A ubiquitous guest vocalist on hip-hop hits by Ja Rule ("Always On Time"), Fat Joe ("What's Luv?") and Big Pun ("How We Roll"), Ashanti, 21, has shown that a pretty voice can temper the roughest rapper's rhymes. But it's one thing to sing a hook on someone else's record, quite another to carry your own album, as Ashanti fails to do on this desultory debut. Blending hip-hop and soul, evocative of Mary J. Blige or Faith Evans, Ashanti, with her sweet but slight soprano, doesn't have the grit and power of those divas. It doesn't help that, despite sporadic sampling (one from DeBarge's "Stay with Me" on the Top 5 single "Foolish"), many of the songs, all cowritten by Ashanti, lack memorable melodies. This is especially apparent on tedious ballads like "Rescue," which are just plain slow.
Bottom Line: Solo struggle
Michael Bolton (Jive)
Michael Bolton still tackles a tune like a linebacker, bellowing even the most banal lyrics. Having not had a Top 10 hit in more than eight years, though, he has taken a step toward repositioning himself as a sort of Backstreet Bolton.
For his first album of original material since 1997's All That Matters
, Bolton has turned to Jive Records, the label that brought you 'N Sync and the Backstreet Boys. The disc's first single, the title track, was cowritten and coproduced by Max Martin, the Swedish mastermind behind BSB's "I Want It That Way" and 'N Sync's "It's Gonna Be Me." But although one can almost imagine Justin Timberlake
singing the treacly ballad "Only a Woman Like You," Bolton, 49, isn't going after the teenyboppers here. He sticks to the fare that made him a fixture on adult-contemporary radio in the late '80s and early '90s, only occasionally adding a dash of Latin, Middle Eastern or country to the mix. Whether he makes you swoon or gag, you've got to give it to the guy for being able to sing an insipid song like "Love with My Eyes Closed" with such conviction.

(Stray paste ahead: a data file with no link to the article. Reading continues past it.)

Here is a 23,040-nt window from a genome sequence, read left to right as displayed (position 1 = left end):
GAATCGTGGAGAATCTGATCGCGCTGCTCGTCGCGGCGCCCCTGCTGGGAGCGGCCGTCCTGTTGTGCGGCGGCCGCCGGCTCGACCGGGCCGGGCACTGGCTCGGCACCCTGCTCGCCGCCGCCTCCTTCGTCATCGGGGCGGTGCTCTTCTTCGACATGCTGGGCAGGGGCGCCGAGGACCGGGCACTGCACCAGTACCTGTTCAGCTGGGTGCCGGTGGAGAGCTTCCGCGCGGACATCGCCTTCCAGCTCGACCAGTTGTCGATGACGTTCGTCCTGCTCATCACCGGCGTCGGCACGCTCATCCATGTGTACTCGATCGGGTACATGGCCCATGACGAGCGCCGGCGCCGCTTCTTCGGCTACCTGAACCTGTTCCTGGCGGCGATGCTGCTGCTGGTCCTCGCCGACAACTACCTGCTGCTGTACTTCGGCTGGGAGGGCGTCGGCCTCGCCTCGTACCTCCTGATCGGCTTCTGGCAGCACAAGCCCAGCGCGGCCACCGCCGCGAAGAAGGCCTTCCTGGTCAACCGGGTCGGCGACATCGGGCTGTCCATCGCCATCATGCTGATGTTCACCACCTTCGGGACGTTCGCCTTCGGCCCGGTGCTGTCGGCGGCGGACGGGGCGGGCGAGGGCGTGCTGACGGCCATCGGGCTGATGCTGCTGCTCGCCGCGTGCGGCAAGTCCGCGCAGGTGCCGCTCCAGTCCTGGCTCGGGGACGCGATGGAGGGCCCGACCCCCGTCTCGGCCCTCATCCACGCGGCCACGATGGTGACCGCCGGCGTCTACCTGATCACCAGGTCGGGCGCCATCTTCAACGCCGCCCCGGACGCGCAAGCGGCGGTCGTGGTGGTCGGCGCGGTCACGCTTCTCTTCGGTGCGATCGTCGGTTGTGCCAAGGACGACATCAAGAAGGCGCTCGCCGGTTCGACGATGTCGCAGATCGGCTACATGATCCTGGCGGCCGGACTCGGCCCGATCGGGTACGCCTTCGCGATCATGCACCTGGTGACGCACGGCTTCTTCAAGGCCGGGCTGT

Bottom Line: Michael Beltin'
Mindy McCready (Capitol)
Blonde, bouncy and adorned with navel jewelry, country's Mindy McCready is the missing link between Nashville and the Santa Monica Pier. Although McCready, 26, has described this album as more "adult" than her previous work, it includes such youthful, pop-influenced tracks as "Maybe, Maybe Not." Despite some of the fluffier material on this comeback attempt—McCready's first since the disappointing sales of her last two discs, 1997's If I Don't Stay the Night
and 1999s I'm Not So Tough
—the former fiancee of Superman Dean Cain proves that she is still a relevant performer.
She effortlessly manages the disc's more complex tunes, from torchy ballads to witty, flirtatious uptempo numbers. On the thoughtful love song "Don't Speak," McCready demonstrates an emotional depth when she sings with a throaty timbre, "Don't talk/ I'll know when I've reached your soul." For better or worse, McCready doesn't write any of her own compositions here. But she does offer a lively style that reflects her younger audience without condescending to them.
Bottom Line: Country music for the TRL
Elvis Costello (Island)
Album of the week
Elvis Costello sounds like a man half his age. Determined to unlearn everything he knows about pop and classical, Costello has recycled the sonic angst of his 1978 classic This Year's Model
and applied it to new songs such as the standout "45," about how records and years tend to pile up on you. It's fair to say that crash-bang, bass-thumping tracks like "Tear Off Your Own Head (It's a Doll Revolution)" could not have been written by Burt Bacharach, Costello's recent song-writing buddy.
Costello plays his guitar like a teenager who wants to set off every neighborhood car alarm; the lyrics offer such pearls as "I love you just as much as I hate your guts." Who can resist a 47-year-old blowing spitballs at the world?
Bottom Line: Pump it up
- Chuck Arnold,
- Ralph Novak,
- Kyle Smith.